Literary World Loses J.D. Salinger

My question is did we ever really have him?  The facts are well documented; J.D. Salinger was born January 1, 1919 in New York City.  He attended public schools on Manhattan’s West Side.    In 1940, “The Young Folks”, a short story about several aimless youths, debuted in the March-April 1940 issue of Story magazine.   In 1946, we were introduced to the character of Holden Caulfield when “Slight Rebellion Off Madison”, a Manhattan-based story about an embittered teenager with the pre-war willies, was published in The New Yorker.

In 1951, Holden Caulfield’s story was revealed to the world in “The Catcher in the Rye.”  “The Catcher in the Rye” became a tremendous success.  Currently it sells approximately 250,000 copies each year and has been translated into almost all of the world’s major languages.  Along with the success of the novel, Holden Caulfield has become a symbol for teenage defiance.  In 2005, Time Magazine  listed “The Catcher in the Rye” as of the 100 best English-language novels written since 1923.  Salinger went on to publish “Nine Stories”, “Franny and Zooey” and “Raise High the Roof Beam, Carpenters and Seymour: An Introduction.”

Even more famous for his body of work, Salinger became known for retreating from the fame he once sought.  He ordered his agent to burn any fan mail and in 1953 he abandoned Manhattan and the literary world and relocated to a 90-acre compound on a wooded hillside in Cornish, NH.  Ironically, his defiant stance against his own success made him more intruiging.  The idea of a tortured genius hiding from the world is story in itself and there were a few takers wanting to share their accounts with J.D. Salinger including his daughter Margaret, British literary critic Ian Hamilton, and former lover Joyce Maynard.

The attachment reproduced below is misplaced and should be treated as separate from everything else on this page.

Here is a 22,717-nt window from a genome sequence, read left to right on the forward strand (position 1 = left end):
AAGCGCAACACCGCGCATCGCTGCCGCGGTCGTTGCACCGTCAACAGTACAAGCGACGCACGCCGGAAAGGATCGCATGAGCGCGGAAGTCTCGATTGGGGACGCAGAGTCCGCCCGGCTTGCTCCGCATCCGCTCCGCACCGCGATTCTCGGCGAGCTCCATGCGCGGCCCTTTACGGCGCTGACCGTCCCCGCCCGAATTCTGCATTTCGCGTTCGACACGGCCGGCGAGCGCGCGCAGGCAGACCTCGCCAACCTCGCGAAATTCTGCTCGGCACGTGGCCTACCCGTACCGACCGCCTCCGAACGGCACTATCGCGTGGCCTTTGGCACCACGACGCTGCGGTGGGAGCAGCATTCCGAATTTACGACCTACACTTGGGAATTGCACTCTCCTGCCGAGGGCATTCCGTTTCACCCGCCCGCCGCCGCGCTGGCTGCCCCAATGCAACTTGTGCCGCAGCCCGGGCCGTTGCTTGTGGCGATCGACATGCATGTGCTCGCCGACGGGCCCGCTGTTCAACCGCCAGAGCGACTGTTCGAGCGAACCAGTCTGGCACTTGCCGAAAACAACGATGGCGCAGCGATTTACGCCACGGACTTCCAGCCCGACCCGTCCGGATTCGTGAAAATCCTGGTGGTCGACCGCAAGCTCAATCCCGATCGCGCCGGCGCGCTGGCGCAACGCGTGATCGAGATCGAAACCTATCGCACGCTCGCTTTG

There have been few public figures that guarded their privacy as fiercely as J.D. Salinger.  Perhaps the reason for this was not because of the success of The Catcher of the Rye, but because of the novel itself.  Salinger once stated in an interview, “My boyhood was very much the same as that of the boy in the book … [I]t was a great relief telling people about it.”  Writers often draw from personal experiences to create the alternate worlds that readers transport themselves to in novels and short stories.  It is my belief that with the creation of Holden Caulfield, Mr. Salinger revealed too much about himself.  Maybe J.D. Salinger originally wanted to write the great American novel that would truly make him the real catcher in the rye, saving all the disaffected youth of our society – catching them before the jaded tint of adulthood stains their souls forever.  Maybe the idea of being a modern day Atlas carrying the teen world on his back became overwhelming.  Maybe the only person he ever wanted to save was himself and during his journey to find his truth he left the world with a masterpiece that describes the awkward phase of being a teenager better than any book published in the 20th century, or maybe he just got tired of all the phonies with their meaningless conversations and empty adulation and went on a quest to find something real.  Either way, with his passing J. D. Salinger will forever be a figure shrouded in mystery making him a character we will never forget.